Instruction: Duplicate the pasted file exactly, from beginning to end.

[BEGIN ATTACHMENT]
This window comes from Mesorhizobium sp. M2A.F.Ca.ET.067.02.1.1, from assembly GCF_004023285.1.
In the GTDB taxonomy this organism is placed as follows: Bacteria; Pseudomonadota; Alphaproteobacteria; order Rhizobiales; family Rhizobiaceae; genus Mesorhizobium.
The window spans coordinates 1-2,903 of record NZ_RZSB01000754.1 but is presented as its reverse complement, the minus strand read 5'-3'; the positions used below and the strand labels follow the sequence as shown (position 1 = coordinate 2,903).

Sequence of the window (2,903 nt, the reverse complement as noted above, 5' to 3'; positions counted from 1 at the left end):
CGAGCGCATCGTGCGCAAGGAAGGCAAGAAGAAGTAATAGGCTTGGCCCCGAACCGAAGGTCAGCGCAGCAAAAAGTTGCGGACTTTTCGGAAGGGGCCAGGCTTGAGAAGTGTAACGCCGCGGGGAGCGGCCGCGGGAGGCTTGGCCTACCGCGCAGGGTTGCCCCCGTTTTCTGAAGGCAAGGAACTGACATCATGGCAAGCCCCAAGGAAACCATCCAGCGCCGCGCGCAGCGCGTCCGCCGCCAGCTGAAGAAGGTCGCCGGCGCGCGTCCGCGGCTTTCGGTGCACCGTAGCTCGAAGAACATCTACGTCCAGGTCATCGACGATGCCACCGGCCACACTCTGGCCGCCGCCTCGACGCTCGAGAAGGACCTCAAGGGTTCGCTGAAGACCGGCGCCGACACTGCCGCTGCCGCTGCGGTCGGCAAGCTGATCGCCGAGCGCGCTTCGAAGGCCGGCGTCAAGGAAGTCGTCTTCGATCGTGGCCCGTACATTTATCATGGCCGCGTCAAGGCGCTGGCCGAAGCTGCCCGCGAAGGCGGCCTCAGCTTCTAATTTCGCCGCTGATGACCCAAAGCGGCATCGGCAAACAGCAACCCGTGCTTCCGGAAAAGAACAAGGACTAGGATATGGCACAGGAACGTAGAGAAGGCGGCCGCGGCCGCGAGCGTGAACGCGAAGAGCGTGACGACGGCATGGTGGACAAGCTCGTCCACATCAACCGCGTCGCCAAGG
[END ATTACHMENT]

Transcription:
This window comes from Mesorhizobium sp. M2A.F.Ca.ET.067.02.1.1, from assembly GCF_004023285.1.
In the GTDB taxonomy this organism is placed as follows: Bacteria; Pseudomonadota; Alphaproteobacteria; order Rhizobiales; family Rhizobiaceae; genus Mesorhizobium.
The window spans coordinates 1-2,903 of record NZ_RZSB01000754.1 but is presented as its reverse complement, the minus strand read 5'-3'; the positions used below and the strand labels follow the sequence as shown (position 1 = coordinate 2,903).

Sequence of the window (2,903 nt, the reverse complement as noted above, 5' to 3'; positions counted from 1 at the left end):
CGAGCGCATCGTGCGCAAGGAAGGCAAGAAGAAGTAATAGGCTTGGCCCCGAACCGAAGGTCAGCGCAGCAAAAAGTTGCGGACTTTTCGGAAGGGGCCAGGCTTGAGAAGTGTAACGCCGCGGGGAGCGGCCGCGGGAGGCTTGGCCTACCGCGCAGGGTTGCCCCCGTTTTCTGAAGGCAAGGAACTGACATCATGGCAAGCCCCAAGGAAACCATCCAGCGCCGCGCGCAGCGCGTCCGCCGCCAGCTGAAGAAGGTCGCCGGCGCGCGTCCGCGGCTTTCGGTGCACCGTAGCTCGAAGAACATCTACGTCCAGGTCATCGACGATGCCACCGGCCACACTCTGGCCGCCGCCTCGACGCTCGAGAAGGACCTCAAGGGTTCGCTGAAGACCGGCGCCGACACTGCCGCTGCCGCTGCGGTCGGCAAGCTGATCGCCGAGCGCGCTTCGAAGGCCGGCGTCAAGGAAGTCGTCTTCGATCGTGGCCCGTACATTTATCATGGCCGCGTCAAGGCGCTGGCCGAAGCTGCCCGCGAAGGCGGCCTCAGCTTCTAATTTCGCCGCTGATGACCCAAAGCGGCATCGGCAAACAGCAACCCGTGCTTCCGGAAAAGAACAAGGACTAGGATATGGCACAGGAACGTAGAGAAGGCGGCCGCGGCCGCGAGCGTGAACGCGAAGAGCGTGACGACGGCATGGTGGACAAGCTCGTCCACATCAACCGCGTCGCCAAGG